The prognostic significance of cellular DNA content of epithelial ovarian cancer as determined by flow-cytometric analysis of paraffin-embedded tumor blocks was investigated in 87 patients. Seventy-five percent of tumors were DNA aneuploid and 25% were DNA diploid. The survival at median follow-up for patients with DNA diploid tumors (68%) was significantly longer than for DNA aneuploid tumors (49%; P = 0.003). The other prognostic factors which significantly affected survival were stage (P < 0.0001), tumor grade (P < 0.006), and residual disease at completion of initial surgery (P = 0.0005). When patients were separated into low-stage and advanced-stage disease, DNA content was a significant prognostic variable for survival in Stage I and II patients (P = 0.05). In Stage III and IV patients, DNA content had no independent prognostic significance. There were 33 patients who underwent second-look surgery. Seven of 15 patients (47%) with negative second-look surgery were DNA aneuploid, whereas 17 of 18 patients (94%) with positive second-look surgery were DNA aneuploid. Therefore, there was a much higher likelihood of positive second-look in the DNA aneuploid group (17/24) compared to the DNA diploid group (1/9) (P = 0.003). In addition for those patients with negative second-look surgery, none (0/8) of the DNA diploid tumors recurred; however, 3 of 7 (43%) of the DNA aneuploid tumors recurred and died. Cox proportional/hazards analysis showed that DNA content is an independent prognostic factor for survival in epithelial ovarian cancer. Aneuploid DNA content in ovarian tumors is also correlated with more aggressive biologic behavior, and therefore, a worse clinical course.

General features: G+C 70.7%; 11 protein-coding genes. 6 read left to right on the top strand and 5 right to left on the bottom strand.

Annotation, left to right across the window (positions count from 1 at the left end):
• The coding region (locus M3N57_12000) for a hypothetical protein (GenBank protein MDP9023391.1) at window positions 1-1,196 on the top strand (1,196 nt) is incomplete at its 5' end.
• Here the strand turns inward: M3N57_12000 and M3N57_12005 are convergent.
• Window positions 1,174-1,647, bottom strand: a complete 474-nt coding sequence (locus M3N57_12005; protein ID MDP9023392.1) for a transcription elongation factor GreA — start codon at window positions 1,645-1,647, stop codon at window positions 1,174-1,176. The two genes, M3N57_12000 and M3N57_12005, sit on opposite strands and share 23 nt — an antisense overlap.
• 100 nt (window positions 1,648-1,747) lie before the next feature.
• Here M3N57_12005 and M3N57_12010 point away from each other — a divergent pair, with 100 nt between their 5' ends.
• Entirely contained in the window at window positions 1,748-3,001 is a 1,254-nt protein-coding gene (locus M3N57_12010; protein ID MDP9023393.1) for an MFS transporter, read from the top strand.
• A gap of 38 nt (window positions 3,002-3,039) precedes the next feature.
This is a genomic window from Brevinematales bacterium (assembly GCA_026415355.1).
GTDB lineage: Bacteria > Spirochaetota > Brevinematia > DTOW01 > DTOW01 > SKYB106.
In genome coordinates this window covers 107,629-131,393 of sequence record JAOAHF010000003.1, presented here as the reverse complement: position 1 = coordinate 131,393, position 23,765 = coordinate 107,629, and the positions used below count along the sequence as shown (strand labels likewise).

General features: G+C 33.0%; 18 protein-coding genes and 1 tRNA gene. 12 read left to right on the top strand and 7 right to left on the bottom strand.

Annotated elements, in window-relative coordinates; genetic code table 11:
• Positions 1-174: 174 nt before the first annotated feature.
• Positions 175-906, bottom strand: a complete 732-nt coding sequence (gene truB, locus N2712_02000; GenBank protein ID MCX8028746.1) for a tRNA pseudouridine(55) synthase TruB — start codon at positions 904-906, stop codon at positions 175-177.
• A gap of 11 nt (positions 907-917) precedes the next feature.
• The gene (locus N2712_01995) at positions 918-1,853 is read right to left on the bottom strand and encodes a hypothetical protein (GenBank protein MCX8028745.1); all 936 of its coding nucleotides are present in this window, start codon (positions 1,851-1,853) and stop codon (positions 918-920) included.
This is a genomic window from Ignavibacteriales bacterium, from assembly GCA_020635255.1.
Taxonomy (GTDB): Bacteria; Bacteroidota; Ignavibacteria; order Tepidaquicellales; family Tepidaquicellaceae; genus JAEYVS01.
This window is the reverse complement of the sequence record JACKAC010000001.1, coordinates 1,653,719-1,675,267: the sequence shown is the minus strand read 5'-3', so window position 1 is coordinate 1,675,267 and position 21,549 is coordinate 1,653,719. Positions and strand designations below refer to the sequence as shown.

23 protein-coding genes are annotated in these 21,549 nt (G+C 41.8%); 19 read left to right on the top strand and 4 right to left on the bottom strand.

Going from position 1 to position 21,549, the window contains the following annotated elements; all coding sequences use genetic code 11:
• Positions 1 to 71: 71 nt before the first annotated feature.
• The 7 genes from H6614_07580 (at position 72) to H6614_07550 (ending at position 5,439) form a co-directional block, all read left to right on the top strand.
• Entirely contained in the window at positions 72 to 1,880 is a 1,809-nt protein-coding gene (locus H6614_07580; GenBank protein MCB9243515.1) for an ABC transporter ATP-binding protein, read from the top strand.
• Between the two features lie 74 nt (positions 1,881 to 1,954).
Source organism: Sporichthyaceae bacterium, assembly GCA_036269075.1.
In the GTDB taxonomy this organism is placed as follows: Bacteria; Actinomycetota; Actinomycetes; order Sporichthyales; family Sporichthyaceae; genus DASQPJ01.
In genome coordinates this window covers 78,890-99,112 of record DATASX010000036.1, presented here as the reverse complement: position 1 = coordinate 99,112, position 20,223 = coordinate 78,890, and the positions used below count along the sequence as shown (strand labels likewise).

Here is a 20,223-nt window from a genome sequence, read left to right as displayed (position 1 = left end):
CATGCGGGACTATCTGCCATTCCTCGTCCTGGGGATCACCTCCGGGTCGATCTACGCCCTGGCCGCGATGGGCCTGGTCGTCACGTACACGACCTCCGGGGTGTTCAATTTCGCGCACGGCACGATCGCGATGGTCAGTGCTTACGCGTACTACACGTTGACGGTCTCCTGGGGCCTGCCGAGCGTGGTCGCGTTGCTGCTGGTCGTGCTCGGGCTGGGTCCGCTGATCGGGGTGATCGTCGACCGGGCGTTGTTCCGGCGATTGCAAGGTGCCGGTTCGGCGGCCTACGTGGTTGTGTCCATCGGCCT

ASJC Scopus subject areas
- Obstetrics and Gynecology